THE loudest complaints about maths standards in Britain have come from the universities, not only the maths departments but also the physicists and engineers. Entrants these days do not have the basic skills university teachers used to be able to take for granted, they claim.
There are several reasons for this. Pressure to increase graduate numbers and widen access means students who would not have entered university before are doing so now. Most of these students will have only one maths A level, whereas 20 years ago they would have spent twice the amount of time taking double maths.
But the third and most crucial reason for declining standards, the universities say, has been changes in the A-level syllabuses. Which is ironic, because the reason why syllabuses were broadened in the early 1990s was in order to try to halt the steep decline in 16 to 18-year-olds stuying maths by making it more interesting and accessible.
This strategy worked and the numbers taking maths A-level have since remained steady. But the consequence, say the universities, most forcefully in a report by the Engineering Council published earlier this year, is that even 18-year-olds with high A-level scores now need to be given "remedial" maths teaching when they start university.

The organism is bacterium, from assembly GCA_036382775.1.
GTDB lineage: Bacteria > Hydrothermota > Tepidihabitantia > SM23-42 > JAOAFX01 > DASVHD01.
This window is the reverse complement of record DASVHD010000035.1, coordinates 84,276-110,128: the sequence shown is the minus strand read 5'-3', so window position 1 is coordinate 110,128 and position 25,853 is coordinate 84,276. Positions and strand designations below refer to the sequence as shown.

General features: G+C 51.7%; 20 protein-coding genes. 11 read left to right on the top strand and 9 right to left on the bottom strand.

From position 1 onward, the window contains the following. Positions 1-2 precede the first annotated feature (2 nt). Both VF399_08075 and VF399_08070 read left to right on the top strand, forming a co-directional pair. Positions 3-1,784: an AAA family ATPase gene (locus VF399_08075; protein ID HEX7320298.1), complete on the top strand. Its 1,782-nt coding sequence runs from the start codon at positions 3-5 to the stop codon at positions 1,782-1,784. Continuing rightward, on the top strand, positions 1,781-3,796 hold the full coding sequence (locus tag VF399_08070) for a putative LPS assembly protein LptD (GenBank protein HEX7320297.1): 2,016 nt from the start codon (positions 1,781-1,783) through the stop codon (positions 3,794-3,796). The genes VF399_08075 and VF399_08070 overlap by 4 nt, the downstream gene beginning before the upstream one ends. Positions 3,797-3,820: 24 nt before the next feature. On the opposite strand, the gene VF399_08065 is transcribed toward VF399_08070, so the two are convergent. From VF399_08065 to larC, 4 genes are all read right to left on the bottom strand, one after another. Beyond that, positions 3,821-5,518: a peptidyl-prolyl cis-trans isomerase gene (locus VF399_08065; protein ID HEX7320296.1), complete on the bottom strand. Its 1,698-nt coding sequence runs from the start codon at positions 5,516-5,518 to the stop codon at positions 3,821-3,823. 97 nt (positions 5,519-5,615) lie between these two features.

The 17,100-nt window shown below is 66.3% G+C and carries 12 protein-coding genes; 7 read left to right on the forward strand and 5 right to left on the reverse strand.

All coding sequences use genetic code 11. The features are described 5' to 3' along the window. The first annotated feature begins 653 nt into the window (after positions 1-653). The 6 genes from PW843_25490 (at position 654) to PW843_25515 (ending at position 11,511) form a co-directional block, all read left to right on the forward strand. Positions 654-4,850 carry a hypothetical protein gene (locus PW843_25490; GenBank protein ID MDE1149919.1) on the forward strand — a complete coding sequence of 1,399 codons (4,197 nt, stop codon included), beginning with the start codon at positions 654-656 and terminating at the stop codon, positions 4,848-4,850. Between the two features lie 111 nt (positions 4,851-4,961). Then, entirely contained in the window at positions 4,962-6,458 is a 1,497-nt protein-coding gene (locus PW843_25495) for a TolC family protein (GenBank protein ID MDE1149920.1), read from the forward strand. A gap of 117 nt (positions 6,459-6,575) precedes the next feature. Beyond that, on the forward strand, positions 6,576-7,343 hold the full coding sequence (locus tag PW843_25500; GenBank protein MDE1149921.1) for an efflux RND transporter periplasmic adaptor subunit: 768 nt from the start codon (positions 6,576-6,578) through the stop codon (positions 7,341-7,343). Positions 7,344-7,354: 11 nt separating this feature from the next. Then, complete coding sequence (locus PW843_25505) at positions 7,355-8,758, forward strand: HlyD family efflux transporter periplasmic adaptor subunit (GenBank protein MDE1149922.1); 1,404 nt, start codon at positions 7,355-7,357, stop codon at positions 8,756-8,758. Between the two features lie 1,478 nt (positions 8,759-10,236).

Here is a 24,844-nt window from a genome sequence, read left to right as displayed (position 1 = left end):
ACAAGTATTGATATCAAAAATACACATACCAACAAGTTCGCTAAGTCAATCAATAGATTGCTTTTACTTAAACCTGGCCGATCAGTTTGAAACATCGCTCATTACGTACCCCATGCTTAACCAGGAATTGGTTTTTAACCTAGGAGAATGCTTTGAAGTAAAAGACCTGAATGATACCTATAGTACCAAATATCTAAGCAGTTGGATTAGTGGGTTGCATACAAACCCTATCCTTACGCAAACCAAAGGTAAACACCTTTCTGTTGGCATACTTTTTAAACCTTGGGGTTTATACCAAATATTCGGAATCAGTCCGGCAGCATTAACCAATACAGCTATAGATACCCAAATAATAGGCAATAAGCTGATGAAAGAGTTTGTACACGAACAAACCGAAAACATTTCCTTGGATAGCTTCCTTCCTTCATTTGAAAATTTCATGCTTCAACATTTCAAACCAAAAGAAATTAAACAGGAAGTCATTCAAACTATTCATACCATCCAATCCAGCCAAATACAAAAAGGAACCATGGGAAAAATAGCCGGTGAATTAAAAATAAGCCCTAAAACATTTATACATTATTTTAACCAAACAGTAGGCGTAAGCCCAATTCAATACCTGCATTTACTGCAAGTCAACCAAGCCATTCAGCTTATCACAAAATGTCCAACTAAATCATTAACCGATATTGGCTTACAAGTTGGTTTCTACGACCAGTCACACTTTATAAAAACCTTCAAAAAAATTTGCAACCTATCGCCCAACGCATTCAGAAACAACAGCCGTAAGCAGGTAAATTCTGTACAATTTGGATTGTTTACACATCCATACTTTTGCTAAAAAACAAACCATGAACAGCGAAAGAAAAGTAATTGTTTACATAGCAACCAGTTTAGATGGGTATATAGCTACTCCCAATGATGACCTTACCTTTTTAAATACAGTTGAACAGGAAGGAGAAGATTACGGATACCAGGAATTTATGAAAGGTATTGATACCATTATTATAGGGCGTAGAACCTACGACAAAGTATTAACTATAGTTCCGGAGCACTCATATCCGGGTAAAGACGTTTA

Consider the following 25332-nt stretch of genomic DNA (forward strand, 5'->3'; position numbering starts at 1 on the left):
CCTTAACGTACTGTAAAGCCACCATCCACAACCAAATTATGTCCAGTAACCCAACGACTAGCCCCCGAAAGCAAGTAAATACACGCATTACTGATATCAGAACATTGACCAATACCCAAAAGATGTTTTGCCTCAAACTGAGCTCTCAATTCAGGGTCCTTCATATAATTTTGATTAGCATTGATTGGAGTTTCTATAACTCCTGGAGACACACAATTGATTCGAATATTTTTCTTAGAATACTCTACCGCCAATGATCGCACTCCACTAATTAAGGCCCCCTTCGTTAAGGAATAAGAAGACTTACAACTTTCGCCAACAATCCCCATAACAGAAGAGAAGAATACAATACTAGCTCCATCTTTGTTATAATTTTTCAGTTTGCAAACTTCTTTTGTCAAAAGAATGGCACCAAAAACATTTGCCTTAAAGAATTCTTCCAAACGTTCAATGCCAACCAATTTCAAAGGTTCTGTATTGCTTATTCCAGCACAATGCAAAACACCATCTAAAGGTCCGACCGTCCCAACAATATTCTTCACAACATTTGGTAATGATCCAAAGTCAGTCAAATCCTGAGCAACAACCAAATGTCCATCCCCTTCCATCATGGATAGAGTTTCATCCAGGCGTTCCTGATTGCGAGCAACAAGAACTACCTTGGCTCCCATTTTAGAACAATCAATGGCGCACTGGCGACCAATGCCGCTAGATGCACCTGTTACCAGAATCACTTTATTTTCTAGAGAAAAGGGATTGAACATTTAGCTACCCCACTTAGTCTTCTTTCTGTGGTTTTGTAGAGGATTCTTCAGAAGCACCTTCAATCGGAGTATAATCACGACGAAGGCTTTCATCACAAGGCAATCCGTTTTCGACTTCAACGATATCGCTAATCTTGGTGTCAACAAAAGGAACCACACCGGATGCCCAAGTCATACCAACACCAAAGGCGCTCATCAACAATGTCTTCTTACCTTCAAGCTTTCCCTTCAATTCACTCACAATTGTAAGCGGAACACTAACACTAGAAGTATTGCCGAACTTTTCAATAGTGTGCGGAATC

A study by Warwick University, where engineering students mostly come in with double maths and an average of 29 A-level points (30 points = three A grades), shows that as A-level scores have gone up, student performance on entry tests has gone down. Another study from Coventry University, which also tests its new engineering students, shows that 18-year-olds coming in with a C-grade in maths now score worse on that test than students in 1991 who only had an N grade.